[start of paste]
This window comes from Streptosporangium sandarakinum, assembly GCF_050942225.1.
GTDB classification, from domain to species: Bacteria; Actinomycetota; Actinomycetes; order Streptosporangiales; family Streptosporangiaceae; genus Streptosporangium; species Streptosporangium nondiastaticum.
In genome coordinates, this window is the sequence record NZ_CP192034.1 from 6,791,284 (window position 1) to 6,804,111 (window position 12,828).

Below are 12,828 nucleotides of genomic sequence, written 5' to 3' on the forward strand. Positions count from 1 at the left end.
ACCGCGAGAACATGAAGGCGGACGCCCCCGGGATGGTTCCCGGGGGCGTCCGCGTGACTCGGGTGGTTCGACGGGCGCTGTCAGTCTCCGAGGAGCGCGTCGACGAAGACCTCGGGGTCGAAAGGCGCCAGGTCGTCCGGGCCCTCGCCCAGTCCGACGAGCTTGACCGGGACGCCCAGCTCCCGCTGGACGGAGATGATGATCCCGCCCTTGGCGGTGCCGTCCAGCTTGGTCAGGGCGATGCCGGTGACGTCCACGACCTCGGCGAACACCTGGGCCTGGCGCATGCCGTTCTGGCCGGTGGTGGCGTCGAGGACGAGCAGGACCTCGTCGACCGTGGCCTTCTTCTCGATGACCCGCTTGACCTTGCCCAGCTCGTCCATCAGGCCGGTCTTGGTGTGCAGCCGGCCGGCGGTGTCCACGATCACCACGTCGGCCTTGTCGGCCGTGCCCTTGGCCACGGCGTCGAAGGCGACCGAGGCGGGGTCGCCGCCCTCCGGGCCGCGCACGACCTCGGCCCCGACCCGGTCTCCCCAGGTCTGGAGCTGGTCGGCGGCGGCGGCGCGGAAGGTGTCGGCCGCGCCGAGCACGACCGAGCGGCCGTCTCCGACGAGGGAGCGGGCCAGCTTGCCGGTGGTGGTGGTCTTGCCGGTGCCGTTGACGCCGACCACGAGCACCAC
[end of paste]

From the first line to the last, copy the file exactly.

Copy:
This window comes from Streptosporangium sandarakinum, assembly GCF_050942225.1.
GTDB classification, from domain to species: Bacteria; Actinomycetota; Actinomycetes; order Streptosporangiales; family Streptosporangiaceae; genus Streptosporangium; species Streptosporangium nondiastaticum.
In genome coordinates, this window is the sequence record NZ_CP192034.1 from 6,791,284 (window position 1) to 6,804,111 (window position 12,828).

Below are 12,828 nucleotides of genomic sequence, written 5' to 3' on the forward strand. Positions count from 1 at the left end.
ACCGCGAGAACATGAAGGCGGACGCCCCCGGGATGGTTCCCGGGGGCGTCCGCGTGACTCGGGTGGTTCGACGGGCGCTGTCAGTCTCCGAGGAGCGCGTCGACGAAGACCTCGGGGTCGAAAGGCGCCAGGTCGTCCGGGCCCTCGCCCAGTCCGACGAGCTTGACCGGGACGCCCAGCTCCCGCTGGACGGAGATGATGATCCCGCCCTTGGCGGTGCCGTCCAGCTTGGTCAGGGCGATGCCGGTGACGTCCACGACCTCGGCGAACACCTGGGCCTGGCGCATGCCGTTCTGGCCGGTGGTGGCGTCGAGGACGAGCAGGACCTCGTCGACCGTGGCCTTCTTCTCGATGACCCGCTTGACCTTGCCCAGCTCGTCCATCAGGCCGGTCTTGGTGTGCAGCCGGCCGGCGGTGTCCACGATCACCACGTCGGCCTTGTCGGCCGTGCCCTTGGCCACGGCGTCGAAGGCGACCGAGGCGGGGTCGCCGCCCTCCGGGCCGCGCACGACCTCGGCCCCGACCCGGTCTCCCCAGGTCTGGAGCTGGTCGGCGGCGGCGGCGCGGAAGGTGTCGGCCGCGCCGAGCACGACCGAGCGGCCGTCTCCGACGAGGGAGCGGGCCAGCTTGCCGGTGGTGGTGGTCTTGCCGGTGCCGTTGACGCCGACCACGAGCACCAC